On that night, she talked about needing to prioritise her mental health and “work on my mindfulness”. While this was true in a sense, she has since explained that her problem has more to do with faulty wiring than anything you would normally associate with mental illness.
In the week since, she has tried to fix the problem. At times she withdrew from the Olympic precinct to train on her own at another Tokyo gym, practising her landings in a deep foam mat to protect herself from mishap.
Whatever she tried, she couldn’t convince her body to do something it had done so instinctively since she was a little girl learning to cartwheel.
A few days ago, she opened a window into her frustration.
“Literally cannot tell up from down,” she wrote on her Instagram account. “It’s the craziest feeling ever. Not having an inch of control over your body.”
She simply “cannot comprehend how to twist,” she wrote. For the first time in her extraordinary career, the things gymnasts do in the air were as mind boggling to Biles as they are to the rest of us.
Gymnasts call it “the twisties;” a disconnect between mind and body that causes uncontrolled rotations. When it happens it exposes gymnasts to landings and serious injury whenever they attempt a spinning element.
As hard as she has tried, Biles was unable to fix the problem in Tokyo. To return to competition in the beam final. Biles removed the twisting element from her dismount and replaced it with a double pike somersault.
This meant she had to forgo the usual degree of difficulty in her routine. Even though Biles produced a nearly flawless routine, she would have needed other gymnasts to come a cropper, particularly the Chinese competitors, to leave Tokyo with a gold medal around her neck.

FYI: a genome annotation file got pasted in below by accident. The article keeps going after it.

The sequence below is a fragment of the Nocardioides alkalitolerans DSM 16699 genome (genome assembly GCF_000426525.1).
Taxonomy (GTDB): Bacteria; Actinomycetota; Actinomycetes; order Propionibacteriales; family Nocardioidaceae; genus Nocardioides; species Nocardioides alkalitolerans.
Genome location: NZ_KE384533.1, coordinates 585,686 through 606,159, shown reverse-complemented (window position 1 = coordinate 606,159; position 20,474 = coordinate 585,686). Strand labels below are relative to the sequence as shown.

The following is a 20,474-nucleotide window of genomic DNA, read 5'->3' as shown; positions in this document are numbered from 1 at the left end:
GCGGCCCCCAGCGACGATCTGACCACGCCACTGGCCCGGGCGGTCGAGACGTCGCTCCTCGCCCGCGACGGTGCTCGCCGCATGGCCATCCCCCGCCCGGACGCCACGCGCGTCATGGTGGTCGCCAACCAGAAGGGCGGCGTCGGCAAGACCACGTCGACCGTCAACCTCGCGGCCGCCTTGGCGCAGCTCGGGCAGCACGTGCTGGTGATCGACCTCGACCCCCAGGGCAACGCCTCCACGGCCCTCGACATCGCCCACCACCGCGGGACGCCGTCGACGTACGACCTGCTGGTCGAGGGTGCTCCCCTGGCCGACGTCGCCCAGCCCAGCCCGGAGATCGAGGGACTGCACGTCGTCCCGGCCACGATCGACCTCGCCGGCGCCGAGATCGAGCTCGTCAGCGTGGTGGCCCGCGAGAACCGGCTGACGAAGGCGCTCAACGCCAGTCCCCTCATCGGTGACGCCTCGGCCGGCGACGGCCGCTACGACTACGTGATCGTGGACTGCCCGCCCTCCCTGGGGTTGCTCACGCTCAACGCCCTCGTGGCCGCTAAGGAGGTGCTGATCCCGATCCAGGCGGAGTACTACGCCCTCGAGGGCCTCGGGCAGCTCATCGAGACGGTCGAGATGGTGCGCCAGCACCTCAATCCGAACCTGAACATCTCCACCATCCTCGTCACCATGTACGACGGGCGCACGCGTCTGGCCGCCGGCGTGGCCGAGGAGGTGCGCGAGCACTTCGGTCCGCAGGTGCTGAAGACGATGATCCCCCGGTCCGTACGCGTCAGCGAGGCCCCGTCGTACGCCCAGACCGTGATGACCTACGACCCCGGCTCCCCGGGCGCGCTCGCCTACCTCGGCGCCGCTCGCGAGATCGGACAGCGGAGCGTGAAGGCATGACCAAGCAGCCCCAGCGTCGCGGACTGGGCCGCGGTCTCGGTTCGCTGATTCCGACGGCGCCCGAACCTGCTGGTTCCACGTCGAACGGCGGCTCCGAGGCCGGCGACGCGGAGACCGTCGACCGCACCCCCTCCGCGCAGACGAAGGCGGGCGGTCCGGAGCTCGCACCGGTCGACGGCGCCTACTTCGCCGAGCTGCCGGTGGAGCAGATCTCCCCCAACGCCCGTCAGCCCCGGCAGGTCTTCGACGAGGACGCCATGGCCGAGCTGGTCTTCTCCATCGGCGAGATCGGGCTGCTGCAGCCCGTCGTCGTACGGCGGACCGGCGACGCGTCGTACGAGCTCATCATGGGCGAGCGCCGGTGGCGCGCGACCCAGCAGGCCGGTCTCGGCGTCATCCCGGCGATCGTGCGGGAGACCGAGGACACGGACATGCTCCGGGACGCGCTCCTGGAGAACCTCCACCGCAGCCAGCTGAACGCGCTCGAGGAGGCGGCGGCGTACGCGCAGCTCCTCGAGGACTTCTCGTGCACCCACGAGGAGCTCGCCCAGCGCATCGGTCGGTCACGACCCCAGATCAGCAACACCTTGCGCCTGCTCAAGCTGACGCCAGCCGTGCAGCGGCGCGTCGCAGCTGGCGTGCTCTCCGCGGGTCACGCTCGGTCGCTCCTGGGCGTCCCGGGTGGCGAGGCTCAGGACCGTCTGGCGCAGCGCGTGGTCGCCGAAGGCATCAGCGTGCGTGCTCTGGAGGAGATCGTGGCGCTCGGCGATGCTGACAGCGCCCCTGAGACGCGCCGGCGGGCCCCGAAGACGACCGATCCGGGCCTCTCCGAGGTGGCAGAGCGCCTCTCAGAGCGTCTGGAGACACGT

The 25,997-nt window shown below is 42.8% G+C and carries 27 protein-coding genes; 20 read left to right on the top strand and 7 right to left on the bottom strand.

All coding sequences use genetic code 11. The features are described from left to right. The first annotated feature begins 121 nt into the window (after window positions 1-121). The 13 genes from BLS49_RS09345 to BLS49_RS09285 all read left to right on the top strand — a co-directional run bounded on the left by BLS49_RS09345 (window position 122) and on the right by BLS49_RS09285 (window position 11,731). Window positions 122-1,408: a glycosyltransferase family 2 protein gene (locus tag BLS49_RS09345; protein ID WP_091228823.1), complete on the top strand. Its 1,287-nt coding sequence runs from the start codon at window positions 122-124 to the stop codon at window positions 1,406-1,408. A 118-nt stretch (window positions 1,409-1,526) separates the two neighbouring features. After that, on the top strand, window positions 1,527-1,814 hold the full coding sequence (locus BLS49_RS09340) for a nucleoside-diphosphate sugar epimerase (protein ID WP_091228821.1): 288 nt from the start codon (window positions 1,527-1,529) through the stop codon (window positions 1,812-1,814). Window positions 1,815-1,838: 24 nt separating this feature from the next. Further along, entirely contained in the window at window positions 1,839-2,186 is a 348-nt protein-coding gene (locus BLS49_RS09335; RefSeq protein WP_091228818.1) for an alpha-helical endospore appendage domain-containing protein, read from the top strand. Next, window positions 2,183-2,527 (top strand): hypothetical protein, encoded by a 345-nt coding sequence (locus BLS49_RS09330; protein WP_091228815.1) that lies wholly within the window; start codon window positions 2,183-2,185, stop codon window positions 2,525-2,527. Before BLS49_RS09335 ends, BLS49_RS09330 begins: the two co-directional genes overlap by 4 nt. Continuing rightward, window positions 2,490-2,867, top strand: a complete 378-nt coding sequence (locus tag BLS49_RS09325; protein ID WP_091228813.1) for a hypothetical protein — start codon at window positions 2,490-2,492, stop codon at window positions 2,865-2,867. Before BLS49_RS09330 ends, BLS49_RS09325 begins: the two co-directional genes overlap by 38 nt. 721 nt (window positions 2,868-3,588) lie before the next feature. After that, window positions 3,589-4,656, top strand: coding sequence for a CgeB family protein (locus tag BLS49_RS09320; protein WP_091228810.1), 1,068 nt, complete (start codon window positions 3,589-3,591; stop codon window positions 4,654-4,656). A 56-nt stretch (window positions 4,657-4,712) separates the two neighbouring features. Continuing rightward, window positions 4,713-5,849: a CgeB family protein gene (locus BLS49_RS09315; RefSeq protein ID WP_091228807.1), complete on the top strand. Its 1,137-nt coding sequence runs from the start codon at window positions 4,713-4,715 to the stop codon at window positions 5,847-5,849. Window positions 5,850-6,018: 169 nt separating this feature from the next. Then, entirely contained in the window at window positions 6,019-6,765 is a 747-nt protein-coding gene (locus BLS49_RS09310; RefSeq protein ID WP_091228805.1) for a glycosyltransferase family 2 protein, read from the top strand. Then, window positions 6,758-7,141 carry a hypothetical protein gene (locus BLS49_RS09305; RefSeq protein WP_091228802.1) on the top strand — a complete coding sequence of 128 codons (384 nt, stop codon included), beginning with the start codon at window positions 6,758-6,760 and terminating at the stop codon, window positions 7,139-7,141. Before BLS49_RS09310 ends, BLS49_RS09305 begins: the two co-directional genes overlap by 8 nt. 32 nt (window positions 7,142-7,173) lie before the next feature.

That Biles stayed in the Tokyo bubble to try to work through her problems tells us a little about what drives this four-time Olympic champion.
No one would have questioned her had she decided to fly home the morning after the team final. No one would have questioned her had she decided to sit out the beam final – as she had the other apparatus finals – instead of competing with a watered-down routine.
Was this farewell to more than just Tokyo? Simone Biles will be 27 by the time the next Olympics, in Paris, comes around. She has competed at two Olympics, won four gold medals and has 19 world championship titles to her name.
She has nothing to prove and no one to convince by setting her sights on another Olympics. But then, she had nothing to prove by competing on Tuesday night, other than to show she still could.
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